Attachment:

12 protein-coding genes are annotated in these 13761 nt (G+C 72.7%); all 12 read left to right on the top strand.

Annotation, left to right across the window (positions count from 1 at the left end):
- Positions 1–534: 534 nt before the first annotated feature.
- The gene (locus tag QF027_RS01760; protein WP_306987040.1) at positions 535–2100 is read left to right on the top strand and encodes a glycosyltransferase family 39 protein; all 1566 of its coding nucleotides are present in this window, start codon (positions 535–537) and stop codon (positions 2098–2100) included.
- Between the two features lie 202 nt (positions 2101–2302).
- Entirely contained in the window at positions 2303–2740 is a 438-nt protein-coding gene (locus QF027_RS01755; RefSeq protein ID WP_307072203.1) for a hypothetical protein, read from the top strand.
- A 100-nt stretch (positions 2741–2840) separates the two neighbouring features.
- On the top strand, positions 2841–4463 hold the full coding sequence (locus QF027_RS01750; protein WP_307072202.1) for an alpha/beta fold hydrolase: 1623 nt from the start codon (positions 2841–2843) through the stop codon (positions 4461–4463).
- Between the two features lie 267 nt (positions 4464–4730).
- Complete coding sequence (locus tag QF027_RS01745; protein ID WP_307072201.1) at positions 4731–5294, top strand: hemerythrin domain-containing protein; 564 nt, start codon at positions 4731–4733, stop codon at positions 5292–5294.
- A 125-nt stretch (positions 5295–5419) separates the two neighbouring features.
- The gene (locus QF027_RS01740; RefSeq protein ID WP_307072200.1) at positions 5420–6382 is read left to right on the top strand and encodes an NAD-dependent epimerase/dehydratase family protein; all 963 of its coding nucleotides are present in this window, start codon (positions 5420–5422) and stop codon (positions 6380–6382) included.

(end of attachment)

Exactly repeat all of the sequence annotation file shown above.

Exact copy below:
12 protein-coding genes are annotated in these 13761 nt (G+C 72.7%); all 12 read left to right on the top strand.

Annotation, left to right across the window (positions count from 1 at the left end):
- Positions 1–534: 534 nt before the first annotated feature.
- The gene (locus tag QF027_RS01760; protein WP_306987040.1) at positions 535–2100 is read left to right on the top strand and encodes a glycosyltransferase family 39 protein; all 1566 of its coding nucleotides are present in this window, start codon (positions 535–537) and stop codon (positions 2098–2100) included.
- Between the two features lie 202 nt (positions 2101–2302).
- Entirely contained in the window at positions 2303–2740 is a 438-nt protein-coding gene (locus QF027_RS01755; RefSeq protein ID WP_307072203.1) for a hypothetical protein, read from the top strand.
- A 100-nt stretch (positions 2741–2840) separates the two neighbouring features.
- On the top strand, positions 2841–4463 hold the full coding sequence (locus QF027_RS01750; protein WP_307072202.1) for an alpha/beta fold hydrolase: 1623 nt from the start codon (positions 2841–2843) through the stop codon (positions 4461–4463).
- Between the two features lie 267 nt (positions 4464–4730).
- Complete coding sequence (locus tag QF027_RS01745; protein ID WP_307072201.1) at positions 4731–5294, top strand: hemerythrin domain-containing protein; 564 nt, start codon at positions 4731–4733, stop codon at positions 5292–5294.
- A 125-nt stretch (positions 5295–5419) separates the two neighbouring features.
- The gene (locus QF027_RS01740; RefSeq protein ID WP_307072200.1) at positions 5420–6382 is read left to right on the top strand and encodes an NAD-dependent epimerase/dehydratase family protein; all 963 of its coding nucleotides are present in this window, start codon (positions 5420–5422) and stop codon (positions 6380–6382) included.